A further modification of the transducer 18 is shown in FIG. 6 wherein there is provided a two-ply diaphragm 23 to which the strain gauge 5 is bonded between the plys. The plys may be bonded together by epoxy brazing or welding, or, in the alternative, the space between the diaphragm plys can be evacuated to thereby cause the diaphragms to collapse toward each other and flex as a unit.
The strain gauge 5, as illustrated in FIGS. 4, 5 and 6 can be either the wire wound or thin-film type, the latter being particularly suitable for the transducer shown in FIG. 6 with the thin-film configuration bonded to the interior surfaces of the plys.
In FIG. 7 the diaphragm 7 forms a capacitance plate movable toward and away from an insulated non-flexing capacitance plate 21 to thereby generate a signal proportional to differential pressure.
As shown in FIG. 8, the duplex absolute pressure transducer 22 comprises a bi-axial strain gauge 24, which may be either the wire wound or thin-film type bonded to a diaphragm 25, responsive to the pressure on the upstream side of the primary element 8, and a similar strain gauge 26 bonded to a diaphragm 27, responsive to the pressure on the downstream side of primary element 8, separated by an evacuated chamber 28.
The leads to and from the transducers 18, 20 and 22 are carried through suitable seals, a wireway 30 implanted in the primary element 8 and ear or tab 32, to a connector 34, which because of the low potentials, may, if required, be of the intrinsically safe type. FIG. 9 shows a typical cross-section of the wireway 30, as taken along the line 9--9 of FIG. 3, which comprises a pressure tight material sheath 29 housing the required number of leads packed in a ceramic insulating material 31.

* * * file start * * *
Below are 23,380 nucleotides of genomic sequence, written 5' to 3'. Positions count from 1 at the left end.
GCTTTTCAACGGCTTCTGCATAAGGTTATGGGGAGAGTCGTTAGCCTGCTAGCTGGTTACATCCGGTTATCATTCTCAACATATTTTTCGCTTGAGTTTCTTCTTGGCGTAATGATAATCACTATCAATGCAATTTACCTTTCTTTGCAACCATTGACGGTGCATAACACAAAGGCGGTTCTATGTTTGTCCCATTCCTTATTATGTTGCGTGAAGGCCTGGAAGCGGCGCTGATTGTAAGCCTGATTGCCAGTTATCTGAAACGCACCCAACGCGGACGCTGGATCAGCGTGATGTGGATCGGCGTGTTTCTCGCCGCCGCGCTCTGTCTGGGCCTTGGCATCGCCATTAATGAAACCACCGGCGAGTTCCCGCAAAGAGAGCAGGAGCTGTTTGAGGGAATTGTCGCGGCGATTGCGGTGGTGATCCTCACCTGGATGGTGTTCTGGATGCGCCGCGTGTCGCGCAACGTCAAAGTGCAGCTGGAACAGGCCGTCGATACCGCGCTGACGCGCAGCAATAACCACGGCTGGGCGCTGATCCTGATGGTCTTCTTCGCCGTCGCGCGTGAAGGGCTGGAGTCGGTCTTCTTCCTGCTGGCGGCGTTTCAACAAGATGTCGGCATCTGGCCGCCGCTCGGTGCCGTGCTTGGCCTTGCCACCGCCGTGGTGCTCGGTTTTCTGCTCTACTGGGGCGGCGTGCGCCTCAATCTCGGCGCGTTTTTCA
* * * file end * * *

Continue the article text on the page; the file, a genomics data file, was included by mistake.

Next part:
While a single set of transducers 18, 20 and 22 are sufficient to satisfy the requirements of the great majority of applications, where the service is critical and redundancy is required, a duplicate set of transducers as shown at 18', 20' and 22' and a duplicate wireway 30' may be implanted in the primary element 8.
As shown in FIG. 10, the transducer 18, and as evident transducers 20 and 22, may be housed in plenum chambers 33, 36 on the upstream and downstream sides respectively of the primary element 8. Such chambers serve to protect the transducers from injury caused by careless handling prior to or during installation, or by solids which may be carried in the flowing fluid. Static pressure inlet ports 34, 35 may be located relative to the primary element to conform to the distances prescribed for the so-called corner taps or by the one inch upstream and downstream taps. The plenum chambers 33, 36 may be packed with a filtering material such as ceramic beads, wire screening or the like, serving to dampen pressure pulsations usually present and commonly referred to as noise.